Birthdates, addresses, treatment histories, payment information—healthcare organizations collect an ever-growing variety of data. Protecting that data is paramount as healthcare security threats evolve and threat actors grow bolder. Even with the most sophisticated technical protections in place, human error can create security vulnerabilities that are all too easy for cyber criminals to exploit.
The threat healthcare security landscape
Verizon’s 2020 Data Breach Investigations Report deconstructed 798 healthcare security incidents in 2020, of which 521 resulted in the disclosure of sensitive patient data. And not all of the attacks came from external culprits —48% of them came from inside the organization. Some “insider attacks” were intentional - employees abusing their access privileges -- and some were accidental because of poorly-designed processes.
Ransomware, though, is the biggest threat in healthcare security, and it will only become more pronounced as more devices connect to networks. The Healthcare Information and Management Systems Society reports that credential-stealing software, phishing emails, distributed denial-of-service attacks and remote-access trojans are also pressing healthcare data security risks, especially in an era where remote work is the norm.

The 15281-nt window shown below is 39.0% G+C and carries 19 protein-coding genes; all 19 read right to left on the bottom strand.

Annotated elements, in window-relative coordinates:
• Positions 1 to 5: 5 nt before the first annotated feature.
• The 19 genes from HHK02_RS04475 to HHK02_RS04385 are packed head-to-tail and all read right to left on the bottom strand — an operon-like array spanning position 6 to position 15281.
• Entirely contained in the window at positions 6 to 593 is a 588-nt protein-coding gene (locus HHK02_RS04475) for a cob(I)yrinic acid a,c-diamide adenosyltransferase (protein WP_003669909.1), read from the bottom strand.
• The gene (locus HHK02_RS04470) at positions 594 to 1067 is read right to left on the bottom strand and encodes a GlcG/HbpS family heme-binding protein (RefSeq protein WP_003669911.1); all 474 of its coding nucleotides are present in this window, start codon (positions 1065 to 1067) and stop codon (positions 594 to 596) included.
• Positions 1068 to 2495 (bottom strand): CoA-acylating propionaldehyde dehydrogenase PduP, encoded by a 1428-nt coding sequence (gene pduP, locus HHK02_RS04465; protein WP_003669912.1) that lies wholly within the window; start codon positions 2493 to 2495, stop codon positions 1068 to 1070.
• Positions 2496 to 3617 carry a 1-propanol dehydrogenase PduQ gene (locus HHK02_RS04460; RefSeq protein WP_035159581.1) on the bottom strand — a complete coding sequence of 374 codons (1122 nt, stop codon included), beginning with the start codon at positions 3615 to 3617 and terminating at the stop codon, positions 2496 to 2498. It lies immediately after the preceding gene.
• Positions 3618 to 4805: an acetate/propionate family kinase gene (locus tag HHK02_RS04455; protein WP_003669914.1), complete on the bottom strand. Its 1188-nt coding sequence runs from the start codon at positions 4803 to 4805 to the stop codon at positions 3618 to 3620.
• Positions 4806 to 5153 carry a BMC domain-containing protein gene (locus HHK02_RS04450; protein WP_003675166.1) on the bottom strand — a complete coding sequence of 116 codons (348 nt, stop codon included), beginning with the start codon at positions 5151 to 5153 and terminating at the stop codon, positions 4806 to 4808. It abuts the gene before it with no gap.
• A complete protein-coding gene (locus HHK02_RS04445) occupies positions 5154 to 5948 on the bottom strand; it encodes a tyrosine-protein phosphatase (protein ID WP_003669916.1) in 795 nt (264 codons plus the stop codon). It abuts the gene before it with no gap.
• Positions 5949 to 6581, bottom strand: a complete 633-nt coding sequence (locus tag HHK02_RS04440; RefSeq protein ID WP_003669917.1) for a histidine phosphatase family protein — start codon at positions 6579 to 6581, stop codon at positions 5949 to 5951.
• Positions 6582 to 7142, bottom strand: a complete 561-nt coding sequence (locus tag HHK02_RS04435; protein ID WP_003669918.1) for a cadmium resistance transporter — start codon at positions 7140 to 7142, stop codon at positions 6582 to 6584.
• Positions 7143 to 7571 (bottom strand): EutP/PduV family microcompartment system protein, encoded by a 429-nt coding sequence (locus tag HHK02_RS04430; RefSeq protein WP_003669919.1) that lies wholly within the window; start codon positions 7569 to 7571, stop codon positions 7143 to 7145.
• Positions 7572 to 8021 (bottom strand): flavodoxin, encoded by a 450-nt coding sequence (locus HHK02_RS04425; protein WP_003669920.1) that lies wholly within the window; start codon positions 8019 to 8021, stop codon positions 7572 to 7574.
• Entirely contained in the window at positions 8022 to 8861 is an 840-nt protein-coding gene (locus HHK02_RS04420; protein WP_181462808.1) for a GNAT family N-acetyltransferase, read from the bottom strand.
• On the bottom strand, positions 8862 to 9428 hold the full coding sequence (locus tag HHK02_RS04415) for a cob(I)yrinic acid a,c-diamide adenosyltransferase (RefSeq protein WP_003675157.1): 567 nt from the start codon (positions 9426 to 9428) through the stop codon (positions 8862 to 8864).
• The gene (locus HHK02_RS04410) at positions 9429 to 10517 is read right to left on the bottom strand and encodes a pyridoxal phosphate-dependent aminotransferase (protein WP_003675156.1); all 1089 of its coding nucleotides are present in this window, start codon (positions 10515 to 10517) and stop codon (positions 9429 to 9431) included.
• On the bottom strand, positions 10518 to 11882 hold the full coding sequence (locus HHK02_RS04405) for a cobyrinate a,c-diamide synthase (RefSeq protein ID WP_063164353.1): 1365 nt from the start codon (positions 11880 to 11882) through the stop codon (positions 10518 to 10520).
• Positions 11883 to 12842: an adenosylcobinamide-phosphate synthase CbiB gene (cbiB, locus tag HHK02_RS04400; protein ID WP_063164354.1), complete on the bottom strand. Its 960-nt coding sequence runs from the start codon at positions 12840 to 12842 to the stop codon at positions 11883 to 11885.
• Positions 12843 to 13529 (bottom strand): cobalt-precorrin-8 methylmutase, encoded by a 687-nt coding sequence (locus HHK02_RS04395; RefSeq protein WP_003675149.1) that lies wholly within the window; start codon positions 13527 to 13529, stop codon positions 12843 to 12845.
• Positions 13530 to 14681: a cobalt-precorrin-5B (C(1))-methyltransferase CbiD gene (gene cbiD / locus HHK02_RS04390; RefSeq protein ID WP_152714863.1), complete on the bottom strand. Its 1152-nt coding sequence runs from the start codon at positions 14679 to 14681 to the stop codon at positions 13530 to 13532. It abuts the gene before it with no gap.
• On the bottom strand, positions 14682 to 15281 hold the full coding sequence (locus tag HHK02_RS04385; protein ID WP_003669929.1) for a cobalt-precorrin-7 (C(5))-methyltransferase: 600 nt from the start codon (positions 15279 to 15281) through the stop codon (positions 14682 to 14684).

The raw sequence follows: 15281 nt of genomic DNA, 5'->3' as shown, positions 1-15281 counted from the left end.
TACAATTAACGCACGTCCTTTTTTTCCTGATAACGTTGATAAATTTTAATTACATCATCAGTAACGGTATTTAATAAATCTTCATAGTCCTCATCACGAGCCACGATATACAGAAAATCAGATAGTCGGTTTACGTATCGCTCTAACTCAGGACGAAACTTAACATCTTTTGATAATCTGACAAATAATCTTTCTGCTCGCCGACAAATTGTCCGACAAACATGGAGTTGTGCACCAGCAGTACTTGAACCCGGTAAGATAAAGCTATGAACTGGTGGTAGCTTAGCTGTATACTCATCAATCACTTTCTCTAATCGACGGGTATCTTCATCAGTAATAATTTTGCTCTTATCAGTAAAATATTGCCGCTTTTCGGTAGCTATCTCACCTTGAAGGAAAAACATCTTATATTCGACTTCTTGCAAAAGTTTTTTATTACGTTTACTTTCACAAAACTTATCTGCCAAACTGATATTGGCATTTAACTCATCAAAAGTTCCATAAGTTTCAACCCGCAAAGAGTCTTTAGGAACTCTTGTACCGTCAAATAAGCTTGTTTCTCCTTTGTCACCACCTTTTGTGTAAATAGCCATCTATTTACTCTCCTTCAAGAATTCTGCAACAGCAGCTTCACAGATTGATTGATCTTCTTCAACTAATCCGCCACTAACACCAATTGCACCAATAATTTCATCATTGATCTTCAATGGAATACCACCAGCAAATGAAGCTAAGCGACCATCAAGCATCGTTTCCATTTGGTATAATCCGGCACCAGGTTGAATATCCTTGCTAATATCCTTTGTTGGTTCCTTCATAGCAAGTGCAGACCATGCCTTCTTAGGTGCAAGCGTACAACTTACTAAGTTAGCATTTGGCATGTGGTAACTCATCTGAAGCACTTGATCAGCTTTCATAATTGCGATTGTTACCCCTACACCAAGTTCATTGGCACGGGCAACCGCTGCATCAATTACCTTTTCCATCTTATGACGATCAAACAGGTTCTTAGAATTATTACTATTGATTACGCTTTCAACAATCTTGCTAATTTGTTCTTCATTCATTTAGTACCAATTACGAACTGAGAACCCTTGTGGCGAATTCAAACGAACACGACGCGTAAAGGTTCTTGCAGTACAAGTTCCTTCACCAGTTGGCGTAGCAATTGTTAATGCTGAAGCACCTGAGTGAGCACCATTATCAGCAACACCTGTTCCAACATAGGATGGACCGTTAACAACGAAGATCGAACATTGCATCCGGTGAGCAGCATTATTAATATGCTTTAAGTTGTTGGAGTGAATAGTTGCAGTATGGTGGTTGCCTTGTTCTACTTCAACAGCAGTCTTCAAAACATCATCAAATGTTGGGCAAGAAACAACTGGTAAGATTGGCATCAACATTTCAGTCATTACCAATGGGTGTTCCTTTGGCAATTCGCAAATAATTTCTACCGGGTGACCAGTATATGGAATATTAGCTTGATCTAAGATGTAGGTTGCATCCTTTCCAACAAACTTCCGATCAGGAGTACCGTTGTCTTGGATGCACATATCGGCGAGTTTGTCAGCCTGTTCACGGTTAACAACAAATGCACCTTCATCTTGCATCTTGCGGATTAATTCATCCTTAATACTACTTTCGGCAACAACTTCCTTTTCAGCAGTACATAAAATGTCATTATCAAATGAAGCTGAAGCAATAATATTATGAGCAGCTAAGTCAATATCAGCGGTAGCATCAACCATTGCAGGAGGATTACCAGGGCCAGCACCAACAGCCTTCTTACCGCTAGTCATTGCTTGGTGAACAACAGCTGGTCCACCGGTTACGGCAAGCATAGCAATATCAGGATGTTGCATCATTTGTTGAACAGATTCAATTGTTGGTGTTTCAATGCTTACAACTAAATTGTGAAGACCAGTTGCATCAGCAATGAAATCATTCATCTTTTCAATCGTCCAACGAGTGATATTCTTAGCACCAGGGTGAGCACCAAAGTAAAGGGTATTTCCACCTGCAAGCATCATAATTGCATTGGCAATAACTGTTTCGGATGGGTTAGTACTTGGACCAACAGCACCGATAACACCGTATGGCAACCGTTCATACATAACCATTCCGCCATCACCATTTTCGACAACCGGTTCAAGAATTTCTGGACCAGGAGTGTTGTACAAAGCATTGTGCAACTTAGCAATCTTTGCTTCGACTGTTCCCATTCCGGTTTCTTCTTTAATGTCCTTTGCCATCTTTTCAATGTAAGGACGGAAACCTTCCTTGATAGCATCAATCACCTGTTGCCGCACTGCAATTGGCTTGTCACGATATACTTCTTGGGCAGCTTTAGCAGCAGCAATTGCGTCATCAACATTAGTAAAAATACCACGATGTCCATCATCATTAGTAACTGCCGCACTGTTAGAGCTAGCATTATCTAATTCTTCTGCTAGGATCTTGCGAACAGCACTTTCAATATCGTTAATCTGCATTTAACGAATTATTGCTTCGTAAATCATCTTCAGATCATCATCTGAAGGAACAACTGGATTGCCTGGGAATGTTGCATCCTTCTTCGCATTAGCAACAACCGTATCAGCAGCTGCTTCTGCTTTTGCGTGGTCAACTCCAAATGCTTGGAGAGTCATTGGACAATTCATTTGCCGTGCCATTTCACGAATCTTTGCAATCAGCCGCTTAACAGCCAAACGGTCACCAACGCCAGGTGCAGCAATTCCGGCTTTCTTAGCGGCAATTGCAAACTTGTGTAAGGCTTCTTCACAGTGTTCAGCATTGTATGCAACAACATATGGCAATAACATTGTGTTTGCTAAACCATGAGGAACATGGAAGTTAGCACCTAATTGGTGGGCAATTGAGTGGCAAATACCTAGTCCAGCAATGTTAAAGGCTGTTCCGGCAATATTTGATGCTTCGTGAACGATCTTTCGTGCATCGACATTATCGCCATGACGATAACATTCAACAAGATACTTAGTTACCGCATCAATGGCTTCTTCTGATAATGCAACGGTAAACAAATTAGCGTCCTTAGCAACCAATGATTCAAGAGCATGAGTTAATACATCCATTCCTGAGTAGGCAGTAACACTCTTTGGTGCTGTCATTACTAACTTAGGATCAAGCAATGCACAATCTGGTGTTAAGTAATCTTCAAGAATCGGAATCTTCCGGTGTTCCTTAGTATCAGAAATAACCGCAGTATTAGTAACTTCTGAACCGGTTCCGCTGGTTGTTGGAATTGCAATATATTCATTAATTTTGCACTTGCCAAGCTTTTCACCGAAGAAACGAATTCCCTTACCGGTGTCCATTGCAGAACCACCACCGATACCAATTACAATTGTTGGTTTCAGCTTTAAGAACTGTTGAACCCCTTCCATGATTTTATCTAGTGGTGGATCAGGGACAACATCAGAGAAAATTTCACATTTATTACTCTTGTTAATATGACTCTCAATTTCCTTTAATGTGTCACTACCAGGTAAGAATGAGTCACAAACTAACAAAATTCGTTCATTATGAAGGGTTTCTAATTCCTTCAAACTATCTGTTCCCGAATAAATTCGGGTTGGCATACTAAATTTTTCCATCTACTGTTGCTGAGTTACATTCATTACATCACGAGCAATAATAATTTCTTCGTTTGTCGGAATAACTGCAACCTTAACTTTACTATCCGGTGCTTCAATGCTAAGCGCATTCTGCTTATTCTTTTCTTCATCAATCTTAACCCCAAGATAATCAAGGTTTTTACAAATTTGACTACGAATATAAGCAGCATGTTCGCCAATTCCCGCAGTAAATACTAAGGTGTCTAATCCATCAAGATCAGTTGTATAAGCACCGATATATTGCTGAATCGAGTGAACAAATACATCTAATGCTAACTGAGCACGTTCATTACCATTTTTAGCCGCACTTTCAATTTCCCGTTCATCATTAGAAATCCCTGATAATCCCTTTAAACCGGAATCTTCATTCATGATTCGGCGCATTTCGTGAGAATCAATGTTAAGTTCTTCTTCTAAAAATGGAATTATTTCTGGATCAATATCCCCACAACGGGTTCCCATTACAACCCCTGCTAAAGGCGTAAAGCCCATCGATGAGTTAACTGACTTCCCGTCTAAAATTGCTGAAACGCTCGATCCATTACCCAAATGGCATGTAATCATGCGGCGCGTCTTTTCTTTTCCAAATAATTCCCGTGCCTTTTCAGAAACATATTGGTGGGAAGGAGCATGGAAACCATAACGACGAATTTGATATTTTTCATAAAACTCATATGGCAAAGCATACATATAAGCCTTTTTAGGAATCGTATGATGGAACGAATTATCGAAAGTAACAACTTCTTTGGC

Even as it helps drive innovation and better care, new technology can open the door to new threats. Emerging technologies such as 5G collect and transport data more efficiently. 5G reduces latency, increases reliability and performance, and when paired with artificial intelligence can accelerate security automation efforts. But 5G-enabled applications and devices can also open up additional attack vectors and entry points if organizations do not have robust threat detection and incident response strategies in place.
Facing the healthcare data security risks
Healthcare organizations can better prepare for new threats by securing their networks, monitoring endpoint and mobile device security, strengthening identity access management and implementing robust data governance strategies that dictate who can access data, when they can access it and what they can use it for.
Network, endpoint and mobile device security are critical as hospitals and healthcare data security systems embrace telehealth. IT teams will need a holistic view of every device and third-party system trying to access their networks, and they will need to adopt a unified approach to enterprise security.
Interoperable security solutions that provide an end-to-end view of network activity from a single dashboard can help health care IT teams strengthen their security operations. Thorough acceptable use policies, continuous vulnerability testing and risk assessments, better vendor management and ongoing employee training can also go a long way toward mitigating threats.